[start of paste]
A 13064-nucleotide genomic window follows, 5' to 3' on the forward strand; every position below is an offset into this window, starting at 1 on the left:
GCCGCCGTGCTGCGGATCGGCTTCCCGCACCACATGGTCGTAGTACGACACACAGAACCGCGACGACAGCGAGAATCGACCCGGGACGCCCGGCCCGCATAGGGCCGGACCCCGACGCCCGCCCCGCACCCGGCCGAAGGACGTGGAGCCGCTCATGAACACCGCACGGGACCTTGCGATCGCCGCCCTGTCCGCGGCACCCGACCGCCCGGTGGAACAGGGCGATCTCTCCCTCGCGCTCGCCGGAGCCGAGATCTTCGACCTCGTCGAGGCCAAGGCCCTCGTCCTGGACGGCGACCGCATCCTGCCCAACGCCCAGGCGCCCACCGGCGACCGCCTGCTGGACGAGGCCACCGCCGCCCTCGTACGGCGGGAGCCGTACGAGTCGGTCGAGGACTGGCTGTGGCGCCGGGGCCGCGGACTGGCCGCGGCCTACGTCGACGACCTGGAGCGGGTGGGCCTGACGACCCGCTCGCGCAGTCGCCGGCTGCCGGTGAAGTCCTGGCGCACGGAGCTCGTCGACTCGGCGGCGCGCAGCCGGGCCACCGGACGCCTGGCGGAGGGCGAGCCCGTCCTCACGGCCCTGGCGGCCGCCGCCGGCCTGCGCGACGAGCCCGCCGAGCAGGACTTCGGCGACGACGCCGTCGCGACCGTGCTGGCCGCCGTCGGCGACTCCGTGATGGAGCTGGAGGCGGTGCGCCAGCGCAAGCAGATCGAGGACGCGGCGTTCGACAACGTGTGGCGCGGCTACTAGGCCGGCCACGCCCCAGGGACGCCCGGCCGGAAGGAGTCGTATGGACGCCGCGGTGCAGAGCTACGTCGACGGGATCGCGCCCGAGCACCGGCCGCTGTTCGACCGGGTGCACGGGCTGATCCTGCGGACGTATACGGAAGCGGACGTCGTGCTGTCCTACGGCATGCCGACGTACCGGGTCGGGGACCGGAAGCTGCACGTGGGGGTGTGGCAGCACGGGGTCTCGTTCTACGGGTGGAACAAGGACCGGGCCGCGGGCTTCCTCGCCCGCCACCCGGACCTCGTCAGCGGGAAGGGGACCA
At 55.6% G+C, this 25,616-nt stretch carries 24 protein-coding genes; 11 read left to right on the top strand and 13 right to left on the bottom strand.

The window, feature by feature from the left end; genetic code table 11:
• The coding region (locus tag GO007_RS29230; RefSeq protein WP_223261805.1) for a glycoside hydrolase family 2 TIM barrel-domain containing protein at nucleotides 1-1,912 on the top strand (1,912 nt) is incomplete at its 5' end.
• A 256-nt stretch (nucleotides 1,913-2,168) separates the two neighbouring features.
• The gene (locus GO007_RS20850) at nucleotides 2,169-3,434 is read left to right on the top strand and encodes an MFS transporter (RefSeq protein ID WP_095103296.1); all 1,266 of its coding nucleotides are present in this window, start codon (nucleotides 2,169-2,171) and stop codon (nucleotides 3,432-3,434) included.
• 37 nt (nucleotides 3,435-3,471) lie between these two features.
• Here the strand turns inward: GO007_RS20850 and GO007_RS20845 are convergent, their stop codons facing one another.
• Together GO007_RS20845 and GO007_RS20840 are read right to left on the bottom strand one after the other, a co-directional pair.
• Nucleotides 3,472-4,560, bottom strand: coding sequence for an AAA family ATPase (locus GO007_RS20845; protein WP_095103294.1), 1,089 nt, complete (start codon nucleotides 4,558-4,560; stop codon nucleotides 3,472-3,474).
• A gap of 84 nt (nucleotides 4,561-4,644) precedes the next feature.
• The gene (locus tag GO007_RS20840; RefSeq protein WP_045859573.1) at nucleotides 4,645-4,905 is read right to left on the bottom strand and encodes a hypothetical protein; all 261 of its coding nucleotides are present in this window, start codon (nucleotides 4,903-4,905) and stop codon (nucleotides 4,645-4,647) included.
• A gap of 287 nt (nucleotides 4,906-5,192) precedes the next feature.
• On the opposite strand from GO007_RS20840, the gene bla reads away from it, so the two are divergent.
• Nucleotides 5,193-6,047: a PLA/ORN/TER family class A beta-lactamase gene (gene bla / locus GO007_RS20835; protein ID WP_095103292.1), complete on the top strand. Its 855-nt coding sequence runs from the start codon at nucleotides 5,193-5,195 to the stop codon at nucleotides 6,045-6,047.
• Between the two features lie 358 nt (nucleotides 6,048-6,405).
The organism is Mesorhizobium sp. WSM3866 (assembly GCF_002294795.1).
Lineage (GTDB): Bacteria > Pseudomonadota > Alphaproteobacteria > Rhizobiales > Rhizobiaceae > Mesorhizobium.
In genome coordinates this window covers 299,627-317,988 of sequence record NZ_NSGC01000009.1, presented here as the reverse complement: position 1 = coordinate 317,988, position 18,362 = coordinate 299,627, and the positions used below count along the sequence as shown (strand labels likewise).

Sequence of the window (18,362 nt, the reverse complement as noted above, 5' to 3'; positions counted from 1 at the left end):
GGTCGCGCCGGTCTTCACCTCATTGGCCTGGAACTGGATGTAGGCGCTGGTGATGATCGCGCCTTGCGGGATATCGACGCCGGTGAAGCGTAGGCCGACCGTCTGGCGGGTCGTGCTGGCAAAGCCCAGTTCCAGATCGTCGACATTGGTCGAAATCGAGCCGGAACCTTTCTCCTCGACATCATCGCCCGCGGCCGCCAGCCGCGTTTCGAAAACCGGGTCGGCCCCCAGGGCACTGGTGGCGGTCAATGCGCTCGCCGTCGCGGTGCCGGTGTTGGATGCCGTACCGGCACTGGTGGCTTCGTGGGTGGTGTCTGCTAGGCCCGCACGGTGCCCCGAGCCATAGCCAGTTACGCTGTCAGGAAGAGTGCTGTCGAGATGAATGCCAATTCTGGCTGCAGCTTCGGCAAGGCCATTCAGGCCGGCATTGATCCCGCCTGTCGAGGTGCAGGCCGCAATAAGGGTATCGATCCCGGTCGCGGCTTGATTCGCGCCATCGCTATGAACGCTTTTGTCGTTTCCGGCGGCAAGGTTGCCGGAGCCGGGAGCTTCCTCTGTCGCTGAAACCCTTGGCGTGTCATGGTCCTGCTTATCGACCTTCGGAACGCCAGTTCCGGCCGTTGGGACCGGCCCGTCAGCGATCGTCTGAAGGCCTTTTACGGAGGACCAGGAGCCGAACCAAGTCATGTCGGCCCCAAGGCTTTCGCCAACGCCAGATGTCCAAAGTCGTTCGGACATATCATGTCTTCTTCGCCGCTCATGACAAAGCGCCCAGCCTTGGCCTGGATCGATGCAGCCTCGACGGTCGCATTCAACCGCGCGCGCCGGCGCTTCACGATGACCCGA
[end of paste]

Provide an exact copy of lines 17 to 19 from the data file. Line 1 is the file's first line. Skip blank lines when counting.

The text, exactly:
• Between the two features lie 358 nt (nucleotides 6,048-6,405).
The organism is Mesorhizobium sp. WSM3866 (assembly GCF_002294795.1).
Lineage (GTDB): Bacteria > Pseudomonadota > Alphaproteobacteria > Rhizobiales > Rhizobiaceae > Mesorhizobium.